A recent report by the California attorney general’s office states that approximately 50,000 elementary school students in California were considered chronically truant and more than 250,000 were chronically absent during the 2013-14 school year. The West Contra Costa Unified School District (WCCUSD) had a chronic absence rate of 17 percent.
These numbers represent an attendance crisis that not only takes away funding from the district but also places students at an educational disadvantage. Truants cost Contra Costa County approximately $33,000 in funding during the 2012-13 school year. And that doesn’t begin to tally up the academic and social costs of lost or interrupted learning for young people.
Marcus E. Walton, a WCCUSD spokesman, said the district and its schools are continuously working to improve attendance. Such high truancy rates don’t come as a surprise, he said, because the numbers are high across the state.
A student is chronically truant if he or she is absent without a valid excuse for at least 10 percent of the school year. A student who is absent for any reason, both excused or unexcused, for the same 10 percent is defined as chronically absent. Any student that is absent from school or tardy for more than a 30-minute period without a valid excuse for three full days is defined as truant.
Funding of California school districts is based on average daily attendance (ADA). The ADA is calculated by dividing the total number of days of student attendance by the number of days of school taught during the same period. The district’s budget gets reduced when students miss school.
The report, called In School + On Track 2014, said about 1 in 10 California elementary schools had a truancy rate exceeding 40 percent. Furthermore, almost 90 percent of students with severe attendance problems were identified as low-income; these students missed 36 days or more. African American students were found to be chronically truant at nearly four times the rate of other students.
Richmond elementary schools such as Verde, Lincoln, King and Stege had truancy rates above 50 percent in the 2012-13 school year.
The district and state don’t identify the root of the truancy problem in schools. Walton said the reasons students miss school vary based on individual circumstances.
According to the National Center for School Engagement, which provides resources and research about school attendance and achievement for various state and federal agencies, truancy is often linked to school, home, community and personal factors. Examples of these factors include, but aren’t limited to health, financial and transportation obstacles.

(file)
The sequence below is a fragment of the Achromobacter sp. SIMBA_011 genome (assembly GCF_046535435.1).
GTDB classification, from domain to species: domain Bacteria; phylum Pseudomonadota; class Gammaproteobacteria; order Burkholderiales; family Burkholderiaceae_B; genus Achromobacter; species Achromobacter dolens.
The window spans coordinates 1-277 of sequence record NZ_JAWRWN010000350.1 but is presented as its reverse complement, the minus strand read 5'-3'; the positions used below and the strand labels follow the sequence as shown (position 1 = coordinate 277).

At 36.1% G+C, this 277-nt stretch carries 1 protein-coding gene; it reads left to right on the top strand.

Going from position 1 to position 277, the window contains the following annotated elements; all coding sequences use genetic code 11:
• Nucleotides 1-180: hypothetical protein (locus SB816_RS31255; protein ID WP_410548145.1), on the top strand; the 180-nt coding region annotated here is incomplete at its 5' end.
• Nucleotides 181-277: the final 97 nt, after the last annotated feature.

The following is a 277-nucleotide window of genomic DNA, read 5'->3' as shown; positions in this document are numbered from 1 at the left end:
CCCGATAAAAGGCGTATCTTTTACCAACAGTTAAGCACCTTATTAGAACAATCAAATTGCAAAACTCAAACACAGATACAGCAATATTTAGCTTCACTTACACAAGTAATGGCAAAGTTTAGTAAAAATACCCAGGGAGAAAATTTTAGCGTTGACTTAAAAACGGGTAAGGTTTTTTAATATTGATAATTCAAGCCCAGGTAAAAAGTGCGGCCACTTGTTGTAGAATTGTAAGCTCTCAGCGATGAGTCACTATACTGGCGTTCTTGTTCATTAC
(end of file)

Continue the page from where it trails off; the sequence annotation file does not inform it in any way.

WCCUSD has made efforts to reduce the rates in its schools by working with community partners and families.
“District and school staff work to help parents and students understand the importance of being present every day,” Walton said. “We also attempt to identify any issues that might cause a student to be chronically truant or absent and provide the resources necessary to assist them in getting to school on time.”
Walton said the district has already made improvements by decreasing its chronic absences over the last three years from 45 to 23 percent for black males, and from 17 to 14 percent for Latino males. The district’s 2014 Local Control and Accountability Plan said its goal is to decrease the chronic absence rate to 10 percent in the next three years.
The district uses the Attention2Attendance Program, an intervention software program to help districts reduce truancy and absences. The program is designed to help increase parent communication, recover learning time, improve graduation rates and close the achievement gap.
The attorney general’s report argues that school districts need a better way of tracking truancy so that its office can gain a better understanding of how to begin tackling the crisis. “California is one of only four states in the U.S. that does not track student attendance in its statewide records system,” the report said.
California Attorney General Kamala Harris passed her legislative package, “Every Kid Counts,” in both houses of the California legislature. The package included four bills aimed to reduce elementary school truancy.
Governor Jerry Brown had until Sept. 30 to sign or veto the bills. He vetoed two of the four bills, AB1866 and AB1672, which would have required the state and the local school boards to collect truancy and absenteeism information.
He signed AB2141 and AB1643, which add law enforcement representatives to local school attendance review boards and require prosecutors to report back to schools when asked to charge a parent whose child has missed too much school.
In defense of the vetoes, Governor Brown wrote, “Keeping children in school and learning is a priority, but collecting more data is not the primary solution.”